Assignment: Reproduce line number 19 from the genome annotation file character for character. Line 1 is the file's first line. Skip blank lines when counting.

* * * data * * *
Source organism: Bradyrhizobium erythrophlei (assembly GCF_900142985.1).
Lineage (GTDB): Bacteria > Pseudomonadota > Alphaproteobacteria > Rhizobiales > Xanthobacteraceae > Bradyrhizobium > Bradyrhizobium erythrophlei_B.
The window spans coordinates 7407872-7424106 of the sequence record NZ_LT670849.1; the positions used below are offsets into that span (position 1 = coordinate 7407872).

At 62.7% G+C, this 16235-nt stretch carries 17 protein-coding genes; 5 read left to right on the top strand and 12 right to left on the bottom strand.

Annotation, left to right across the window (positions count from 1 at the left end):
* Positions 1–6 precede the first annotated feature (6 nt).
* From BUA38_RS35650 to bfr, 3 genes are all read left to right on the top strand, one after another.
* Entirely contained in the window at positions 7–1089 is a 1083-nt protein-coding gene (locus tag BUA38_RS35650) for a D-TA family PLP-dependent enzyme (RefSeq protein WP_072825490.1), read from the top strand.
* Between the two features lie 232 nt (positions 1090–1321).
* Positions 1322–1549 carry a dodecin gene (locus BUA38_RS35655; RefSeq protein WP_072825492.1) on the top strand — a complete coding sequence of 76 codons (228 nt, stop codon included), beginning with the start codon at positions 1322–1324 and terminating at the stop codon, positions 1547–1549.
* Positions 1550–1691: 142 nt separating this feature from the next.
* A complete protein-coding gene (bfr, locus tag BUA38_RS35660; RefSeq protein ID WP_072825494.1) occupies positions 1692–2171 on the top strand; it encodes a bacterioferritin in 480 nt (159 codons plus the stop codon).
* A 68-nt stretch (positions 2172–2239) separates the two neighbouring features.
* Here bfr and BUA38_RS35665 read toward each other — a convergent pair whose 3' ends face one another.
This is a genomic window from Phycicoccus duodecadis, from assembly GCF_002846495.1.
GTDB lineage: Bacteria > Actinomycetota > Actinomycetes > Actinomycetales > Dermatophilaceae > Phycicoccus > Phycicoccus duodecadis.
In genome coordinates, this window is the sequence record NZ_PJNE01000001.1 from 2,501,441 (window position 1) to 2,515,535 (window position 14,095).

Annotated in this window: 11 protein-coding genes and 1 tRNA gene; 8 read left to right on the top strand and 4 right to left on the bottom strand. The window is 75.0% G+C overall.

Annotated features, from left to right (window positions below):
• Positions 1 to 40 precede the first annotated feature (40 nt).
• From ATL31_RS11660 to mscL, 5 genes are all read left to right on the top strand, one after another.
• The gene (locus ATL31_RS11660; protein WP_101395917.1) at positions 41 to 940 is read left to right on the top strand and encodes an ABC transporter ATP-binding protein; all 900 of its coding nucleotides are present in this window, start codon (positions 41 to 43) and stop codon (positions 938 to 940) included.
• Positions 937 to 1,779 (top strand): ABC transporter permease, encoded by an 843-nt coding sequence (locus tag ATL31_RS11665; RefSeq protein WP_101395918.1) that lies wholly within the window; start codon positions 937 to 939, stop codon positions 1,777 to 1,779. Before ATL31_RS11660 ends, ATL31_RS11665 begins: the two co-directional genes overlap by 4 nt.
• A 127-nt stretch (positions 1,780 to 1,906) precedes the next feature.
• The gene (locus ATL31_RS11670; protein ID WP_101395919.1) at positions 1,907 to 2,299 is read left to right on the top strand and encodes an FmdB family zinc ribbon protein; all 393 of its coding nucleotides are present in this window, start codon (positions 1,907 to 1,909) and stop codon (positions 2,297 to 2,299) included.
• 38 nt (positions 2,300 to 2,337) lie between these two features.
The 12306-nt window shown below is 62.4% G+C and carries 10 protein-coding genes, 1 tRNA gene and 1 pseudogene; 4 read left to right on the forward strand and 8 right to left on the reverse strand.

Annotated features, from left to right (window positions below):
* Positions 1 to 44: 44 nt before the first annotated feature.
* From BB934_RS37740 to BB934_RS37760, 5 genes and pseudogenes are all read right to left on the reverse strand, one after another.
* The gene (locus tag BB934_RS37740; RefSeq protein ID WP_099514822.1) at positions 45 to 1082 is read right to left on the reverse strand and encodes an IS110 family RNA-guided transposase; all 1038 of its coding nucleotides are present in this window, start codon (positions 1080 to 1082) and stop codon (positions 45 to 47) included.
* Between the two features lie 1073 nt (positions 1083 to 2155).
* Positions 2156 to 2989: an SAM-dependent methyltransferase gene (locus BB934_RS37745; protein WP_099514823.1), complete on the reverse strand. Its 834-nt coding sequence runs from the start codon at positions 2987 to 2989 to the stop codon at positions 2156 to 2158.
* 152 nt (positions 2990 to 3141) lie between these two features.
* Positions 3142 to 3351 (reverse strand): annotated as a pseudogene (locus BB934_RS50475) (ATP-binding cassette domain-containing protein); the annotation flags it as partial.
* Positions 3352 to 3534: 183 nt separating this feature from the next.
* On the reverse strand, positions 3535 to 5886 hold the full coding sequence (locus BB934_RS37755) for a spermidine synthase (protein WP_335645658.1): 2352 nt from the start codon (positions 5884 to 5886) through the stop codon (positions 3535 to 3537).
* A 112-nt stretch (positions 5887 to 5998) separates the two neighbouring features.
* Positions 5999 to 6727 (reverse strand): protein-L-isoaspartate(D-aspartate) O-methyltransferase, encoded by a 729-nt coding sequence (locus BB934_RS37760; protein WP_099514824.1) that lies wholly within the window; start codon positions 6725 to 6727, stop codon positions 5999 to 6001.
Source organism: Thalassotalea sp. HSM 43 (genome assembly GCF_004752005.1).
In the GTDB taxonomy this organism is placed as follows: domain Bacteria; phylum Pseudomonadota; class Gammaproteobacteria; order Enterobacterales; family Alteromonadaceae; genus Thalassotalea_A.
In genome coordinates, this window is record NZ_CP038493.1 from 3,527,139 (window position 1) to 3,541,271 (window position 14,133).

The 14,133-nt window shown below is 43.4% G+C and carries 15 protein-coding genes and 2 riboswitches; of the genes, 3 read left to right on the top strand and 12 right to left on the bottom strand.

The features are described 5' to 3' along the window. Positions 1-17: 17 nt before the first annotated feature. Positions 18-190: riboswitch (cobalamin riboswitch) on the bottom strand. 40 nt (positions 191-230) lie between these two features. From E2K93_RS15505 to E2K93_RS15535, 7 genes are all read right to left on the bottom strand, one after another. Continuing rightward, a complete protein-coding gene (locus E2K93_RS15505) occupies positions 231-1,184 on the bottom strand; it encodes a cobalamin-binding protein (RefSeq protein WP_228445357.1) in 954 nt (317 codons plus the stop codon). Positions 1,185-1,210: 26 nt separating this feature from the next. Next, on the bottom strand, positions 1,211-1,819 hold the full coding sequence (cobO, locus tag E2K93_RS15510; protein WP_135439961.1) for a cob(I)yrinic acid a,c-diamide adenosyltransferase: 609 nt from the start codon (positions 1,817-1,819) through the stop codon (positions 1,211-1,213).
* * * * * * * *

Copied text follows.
Annotated features, from left to right (window positions below):